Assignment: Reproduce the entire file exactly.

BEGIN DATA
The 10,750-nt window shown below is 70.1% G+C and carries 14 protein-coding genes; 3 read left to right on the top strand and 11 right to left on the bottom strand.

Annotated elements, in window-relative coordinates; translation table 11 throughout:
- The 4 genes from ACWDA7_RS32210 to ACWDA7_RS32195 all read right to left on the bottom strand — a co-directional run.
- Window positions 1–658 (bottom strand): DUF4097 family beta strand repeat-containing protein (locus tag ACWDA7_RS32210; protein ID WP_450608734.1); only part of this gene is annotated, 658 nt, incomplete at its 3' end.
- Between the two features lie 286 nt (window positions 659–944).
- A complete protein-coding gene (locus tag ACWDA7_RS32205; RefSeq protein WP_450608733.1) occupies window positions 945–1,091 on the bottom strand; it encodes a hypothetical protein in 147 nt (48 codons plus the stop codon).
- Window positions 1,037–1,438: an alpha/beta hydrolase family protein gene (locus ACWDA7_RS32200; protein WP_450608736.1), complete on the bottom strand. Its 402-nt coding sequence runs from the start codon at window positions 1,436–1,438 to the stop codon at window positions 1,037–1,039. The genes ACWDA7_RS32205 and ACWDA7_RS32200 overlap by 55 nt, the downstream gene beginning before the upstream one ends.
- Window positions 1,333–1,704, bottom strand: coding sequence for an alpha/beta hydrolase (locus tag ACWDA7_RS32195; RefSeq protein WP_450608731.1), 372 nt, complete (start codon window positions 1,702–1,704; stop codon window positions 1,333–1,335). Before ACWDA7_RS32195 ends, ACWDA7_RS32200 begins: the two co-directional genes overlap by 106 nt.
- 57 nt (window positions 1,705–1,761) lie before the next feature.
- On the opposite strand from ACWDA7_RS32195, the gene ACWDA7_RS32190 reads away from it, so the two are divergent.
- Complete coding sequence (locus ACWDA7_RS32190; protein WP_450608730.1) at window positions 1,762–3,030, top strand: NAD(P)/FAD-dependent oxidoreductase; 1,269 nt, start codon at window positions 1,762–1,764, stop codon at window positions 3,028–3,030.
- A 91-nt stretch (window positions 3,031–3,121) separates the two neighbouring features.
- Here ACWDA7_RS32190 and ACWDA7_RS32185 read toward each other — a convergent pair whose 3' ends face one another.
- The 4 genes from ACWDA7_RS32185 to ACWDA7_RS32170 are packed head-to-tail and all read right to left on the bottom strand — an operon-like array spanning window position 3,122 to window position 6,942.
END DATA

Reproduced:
The 10,750-nt window shown below is 70.1% G+C and carries 14 protein-coding genes; 3 read left to right on the top strand and 11 right to left on the bottom strand.

Annotated elements, in window-relative coordinates; translation table 11 throughout:
- The 4 genes from ACWDA7_RS32210 to ACWDA7_RS32195 all read right to left on the bottom strand — a co-directional run.
- Window positions 1–658 (bottom strand): DUF4097 family beta strand repeat-containing protein (locus tag ACWDA7_RS32210; protein ID WP_450608734.1); only part of this gene is annotated, 658 nt, incomplete at its 3' end.
- Between the two features lie 286 nt (window positions 659–944).
- A complete protein-coding gene (locus tag ACWDA7_RS32205; RefSeq protein WP_450608733.1) occupies window positions 945–1,091 on the bottom strand; it encodes a hypothetical protein in 147 nt (48 codons plus the stop codon).
- Window positions 1,037–1,438: an alpha/beta hydrolase family protein gene (locus ACWDA7_RS32200; protein WP_450608736.1), complete on the bottom strand. Its 402-nt coding sequence runs from the start codon at window positions 1,436–1,438 to the stop codon at window positions 1,037–1,039. The genes ACWDA7_RS32205 and ACWDA7_RS32200 overlap by 55 nt, the downstream gene beginning before the upstream one ends.
- Window positions 1,333–1,704, bottom strand: coding sequence for an alpha/beta hydrolase (locus tag ACWDA7_RS32195; RefSeq protein WP_450608731.1), 372 nt, complete (start codon window positions 1,702–1,704; stop codon window positions 1,333–1,335). Before ACWDA7_RS32195 ends, ACWDA7_RS32200 begins: the two co-directional genes overlap by 106 nt.
- 57 nt (window positions 1,705–1,761) lie before the next feature.
- On the opposite strand from ACWDA7_RS32195, the gene ACWDA7_RS32190 reads away from it, so the two are divergent.
- Complete coding sequence (locus ACWDA7_RS32190; protein WP_450608730.1) at window positions 1,762–3,030, top strand: NAD(P)/FAD-dependent oxidoreductase; 1,269 nt, start codon at window positions 1,762–1,764, stop codon at window positions 3,028–3,030.
- A 91-nt stretch (window positions 3,031–3,121) separates the two neighbouring features.
- Here ACWDA7_RS32190 and ACWDA7_RS32185 read toward each other — a convergent pair whose 3' ends face one another.
- The 4 genes from ACWDA7_RS32185 to ACWDA7_RS32170 are packed head-to-tail and all read right to left on the bottom strand — an operon-like array spanning window position 3,122 to window position 6,942.